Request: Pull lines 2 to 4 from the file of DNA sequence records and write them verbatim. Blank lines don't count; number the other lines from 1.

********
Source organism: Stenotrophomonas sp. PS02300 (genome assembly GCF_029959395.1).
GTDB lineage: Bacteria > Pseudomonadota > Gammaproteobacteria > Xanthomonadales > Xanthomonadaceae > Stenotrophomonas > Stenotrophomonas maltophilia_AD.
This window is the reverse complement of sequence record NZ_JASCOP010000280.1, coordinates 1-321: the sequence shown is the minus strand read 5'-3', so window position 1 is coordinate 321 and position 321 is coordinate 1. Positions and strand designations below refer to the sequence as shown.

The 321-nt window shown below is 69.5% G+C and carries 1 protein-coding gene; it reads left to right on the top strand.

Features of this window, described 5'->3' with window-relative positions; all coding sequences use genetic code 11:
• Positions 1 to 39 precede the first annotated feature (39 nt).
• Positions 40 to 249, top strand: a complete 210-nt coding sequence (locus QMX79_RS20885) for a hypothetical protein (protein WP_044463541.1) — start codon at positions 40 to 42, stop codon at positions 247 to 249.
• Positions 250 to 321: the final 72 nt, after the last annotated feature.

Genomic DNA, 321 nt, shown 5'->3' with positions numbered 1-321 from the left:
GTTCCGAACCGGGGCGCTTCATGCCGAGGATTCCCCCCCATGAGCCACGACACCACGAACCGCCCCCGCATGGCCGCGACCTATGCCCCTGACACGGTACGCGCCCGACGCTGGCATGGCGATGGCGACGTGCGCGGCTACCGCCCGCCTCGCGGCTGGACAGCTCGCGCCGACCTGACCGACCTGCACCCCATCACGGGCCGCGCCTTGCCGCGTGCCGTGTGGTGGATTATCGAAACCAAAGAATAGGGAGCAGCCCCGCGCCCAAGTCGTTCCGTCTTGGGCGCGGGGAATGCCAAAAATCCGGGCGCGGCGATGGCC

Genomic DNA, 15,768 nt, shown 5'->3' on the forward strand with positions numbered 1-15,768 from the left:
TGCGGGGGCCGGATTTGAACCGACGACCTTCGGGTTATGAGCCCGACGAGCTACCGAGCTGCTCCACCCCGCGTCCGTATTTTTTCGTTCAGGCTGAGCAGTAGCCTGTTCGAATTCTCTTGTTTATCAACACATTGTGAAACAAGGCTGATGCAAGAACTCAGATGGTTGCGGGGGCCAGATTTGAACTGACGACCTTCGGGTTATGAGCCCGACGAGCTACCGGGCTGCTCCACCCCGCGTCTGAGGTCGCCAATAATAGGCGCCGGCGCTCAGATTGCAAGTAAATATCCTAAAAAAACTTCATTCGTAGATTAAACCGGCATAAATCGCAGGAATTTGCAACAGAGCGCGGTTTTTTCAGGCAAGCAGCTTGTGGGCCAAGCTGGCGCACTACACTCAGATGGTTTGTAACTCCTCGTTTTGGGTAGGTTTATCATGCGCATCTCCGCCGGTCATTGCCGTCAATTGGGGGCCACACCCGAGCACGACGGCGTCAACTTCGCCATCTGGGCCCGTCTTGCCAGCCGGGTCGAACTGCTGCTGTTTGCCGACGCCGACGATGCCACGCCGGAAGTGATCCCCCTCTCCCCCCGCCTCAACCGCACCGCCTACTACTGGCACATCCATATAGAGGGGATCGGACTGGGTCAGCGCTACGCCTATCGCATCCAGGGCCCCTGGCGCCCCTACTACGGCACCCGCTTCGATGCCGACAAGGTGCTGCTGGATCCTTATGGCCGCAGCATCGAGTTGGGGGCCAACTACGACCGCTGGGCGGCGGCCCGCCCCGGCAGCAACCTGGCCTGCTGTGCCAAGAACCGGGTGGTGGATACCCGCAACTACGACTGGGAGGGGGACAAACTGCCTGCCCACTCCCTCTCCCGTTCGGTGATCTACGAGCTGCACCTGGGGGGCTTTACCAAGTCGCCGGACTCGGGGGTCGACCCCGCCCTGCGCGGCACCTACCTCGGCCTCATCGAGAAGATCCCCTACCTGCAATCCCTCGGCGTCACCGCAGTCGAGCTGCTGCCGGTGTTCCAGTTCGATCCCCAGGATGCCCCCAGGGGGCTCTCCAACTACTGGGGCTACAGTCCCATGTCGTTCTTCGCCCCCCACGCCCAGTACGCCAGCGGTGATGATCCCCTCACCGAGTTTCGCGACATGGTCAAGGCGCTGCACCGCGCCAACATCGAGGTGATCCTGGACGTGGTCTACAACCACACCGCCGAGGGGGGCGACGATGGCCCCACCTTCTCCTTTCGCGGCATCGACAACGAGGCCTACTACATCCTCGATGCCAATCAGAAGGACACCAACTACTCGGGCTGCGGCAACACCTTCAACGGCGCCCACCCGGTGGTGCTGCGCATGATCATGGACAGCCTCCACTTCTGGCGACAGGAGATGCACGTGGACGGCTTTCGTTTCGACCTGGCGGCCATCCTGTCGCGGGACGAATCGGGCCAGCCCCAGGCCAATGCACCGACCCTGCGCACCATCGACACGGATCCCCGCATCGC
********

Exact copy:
GTDB lineage: Bacteria > Pseudomonadota > Gammaproteobacteria > Xanthomonadales > Xanthomonadaceae > Stenotrophomonas > Stenotrophomonas maltophilia_AD.
This window is the reverse complement of sequence record NZ_JASCOP010000280.1, coordinates 1-321: the sequence shown is the minus strand read 5'-3', so window position 1 is coordinate 321 and position 321 is coordinate 1. Positions and strand designations below refer to the sequence as shown.

The 321-nt window shown below is 69.5% G+C and carries 1 protein-coding gene; it reads left to right on the top strand.